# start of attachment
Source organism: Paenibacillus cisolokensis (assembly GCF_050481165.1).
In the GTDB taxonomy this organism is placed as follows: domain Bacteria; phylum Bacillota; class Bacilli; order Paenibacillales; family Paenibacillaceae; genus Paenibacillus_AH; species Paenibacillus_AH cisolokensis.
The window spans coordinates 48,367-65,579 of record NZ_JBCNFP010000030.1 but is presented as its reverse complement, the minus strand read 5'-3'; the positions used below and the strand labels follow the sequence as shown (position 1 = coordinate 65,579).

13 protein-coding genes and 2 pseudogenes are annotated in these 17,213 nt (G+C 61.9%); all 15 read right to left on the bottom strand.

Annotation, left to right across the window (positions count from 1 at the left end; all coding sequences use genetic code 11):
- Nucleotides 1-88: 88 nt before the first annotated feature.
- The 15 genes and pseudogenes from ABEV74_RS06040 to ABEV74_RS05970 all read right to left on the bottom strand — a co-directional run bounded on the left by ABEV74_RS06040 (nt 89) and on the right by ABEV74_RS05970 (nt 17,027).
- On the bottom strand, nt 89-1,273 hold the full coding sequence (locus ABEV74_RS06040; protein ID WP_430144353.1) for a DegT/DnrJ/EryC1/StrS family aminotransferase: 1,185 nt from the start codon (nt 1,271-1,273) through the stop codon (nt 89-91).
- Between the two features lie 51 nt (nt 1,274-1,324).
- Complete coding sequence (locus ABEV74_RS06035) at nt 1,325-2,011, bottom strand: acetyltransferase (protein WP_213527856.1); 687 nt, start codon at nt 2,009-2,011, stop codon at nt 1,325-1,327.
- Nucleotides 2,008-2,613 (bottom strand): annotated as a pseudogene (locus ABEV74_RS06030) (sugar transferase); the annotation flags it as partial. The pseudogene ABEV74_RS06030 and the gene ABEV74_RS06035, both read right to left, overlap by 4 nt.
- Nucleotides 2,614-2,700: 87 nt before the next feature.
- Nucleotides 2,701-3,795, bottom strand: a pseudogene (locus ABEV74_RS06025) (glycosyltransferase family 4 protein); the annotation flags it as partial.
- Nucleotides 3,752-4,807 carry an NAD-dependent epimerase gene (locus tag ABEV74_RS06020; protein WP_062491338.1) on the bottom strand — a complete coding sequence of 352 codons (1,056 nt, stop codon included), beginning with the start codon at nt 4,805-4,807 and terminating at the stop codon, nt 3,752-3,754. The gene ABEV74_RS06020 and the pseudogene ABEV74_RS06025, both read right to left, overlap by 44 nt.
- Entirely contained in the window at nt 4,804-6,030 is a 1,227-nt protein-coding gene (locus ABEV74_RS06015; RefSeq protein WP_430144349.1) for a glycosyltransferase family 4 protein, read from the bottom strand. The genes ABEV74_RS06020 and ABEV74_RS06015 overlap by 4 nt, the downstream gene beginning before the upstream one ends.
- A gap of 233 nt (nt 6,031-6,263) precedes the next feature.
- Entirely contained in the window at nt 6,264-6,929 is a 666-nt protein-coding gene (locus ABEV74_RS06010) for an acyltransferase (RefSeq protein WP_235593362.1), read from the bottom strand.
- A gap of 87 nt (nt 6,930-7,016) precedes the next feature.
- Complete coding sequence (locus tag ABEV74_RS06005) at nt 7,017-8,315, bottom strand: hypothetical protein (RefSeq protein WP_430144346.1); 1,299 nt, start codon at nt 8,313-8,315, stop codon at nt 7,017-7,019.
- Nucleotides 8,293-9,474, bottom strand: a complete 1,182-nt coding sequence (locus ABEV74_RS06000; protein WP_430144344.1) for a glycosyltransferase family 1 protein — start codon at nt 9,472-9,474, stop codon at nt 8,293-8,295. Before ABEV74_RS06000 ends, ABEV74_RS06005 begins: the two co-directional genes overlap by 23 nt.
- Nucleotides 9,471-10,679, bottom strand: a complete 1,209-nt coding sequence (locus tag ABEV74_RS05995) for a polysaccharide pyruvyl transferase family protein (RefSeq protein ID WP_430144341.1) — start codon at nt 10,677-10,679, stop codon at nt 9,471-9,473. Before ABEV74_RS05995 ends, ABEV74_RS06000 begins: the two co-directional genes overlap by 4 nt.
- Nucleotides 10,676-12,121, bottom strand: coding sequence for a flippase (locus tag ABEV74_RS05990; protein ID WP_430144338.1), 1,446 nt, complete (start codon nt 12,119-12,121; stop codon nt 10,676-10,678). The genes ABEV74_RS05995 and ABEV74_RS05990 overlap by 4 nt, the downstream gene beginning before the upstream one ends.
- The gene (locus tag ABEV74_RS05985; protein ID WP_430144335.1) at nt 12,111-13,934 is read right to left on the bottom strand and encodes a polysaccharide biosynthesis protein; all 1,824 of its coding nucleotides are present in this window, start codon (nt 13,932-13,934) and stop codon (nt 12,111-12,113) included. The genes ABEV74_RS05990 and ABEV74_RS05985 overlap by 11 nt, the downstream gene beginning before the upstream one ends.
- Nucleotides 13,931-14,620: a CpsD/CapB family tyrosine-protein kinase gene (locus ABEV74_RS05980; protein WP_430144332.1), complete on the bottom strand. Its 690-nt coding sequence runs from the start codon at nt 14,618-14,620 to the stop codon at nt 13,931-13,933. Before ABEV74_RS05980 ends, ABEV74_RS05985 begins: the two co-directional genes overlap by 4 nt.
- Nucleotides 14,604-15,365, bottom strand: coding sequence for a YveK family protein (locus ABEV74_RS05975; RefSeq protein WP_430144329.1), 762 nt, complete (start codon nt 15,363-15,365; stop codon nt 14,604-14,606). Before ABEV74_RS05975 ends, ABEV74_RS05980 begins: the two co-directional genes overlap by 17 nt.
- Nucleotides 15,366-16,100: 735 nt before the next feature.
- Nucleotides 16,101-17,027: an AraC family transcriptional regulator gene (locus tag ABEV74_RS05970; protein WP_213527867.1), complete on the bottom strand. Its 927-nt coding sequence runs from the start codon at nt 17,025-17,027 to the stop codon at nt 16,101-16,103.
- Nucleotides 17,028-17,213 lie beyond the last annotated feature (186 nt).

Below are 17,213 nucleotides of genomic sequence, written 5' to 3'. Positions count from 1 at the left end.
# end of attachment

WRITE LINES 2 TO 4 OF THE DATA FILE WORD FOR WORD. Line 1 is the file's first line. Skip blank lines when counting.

In the GTDB taxonomy this organism is placed as follows: domain Bacteria; phylum Bacillota; class Bacilli; order Paenibacillales; family Paenibacillaceae; genus Paenibacillus_AH; species Paenibacillus_AH cisolokensis.
The window spans coordinates 48,367-65,579 of record NZ_JBCNFP010000030.1 but is presented as its reverse complement, the minus strand read 5'-3'; the positions used below and the strand labels follow the sequence as shown (position 1 = coordinate 65,579).

13 protein-coding genes and 2 pseudogenes are annotated in these 17,213 nt (G+C 61.9%); all 15 read right to left on the bottom strand.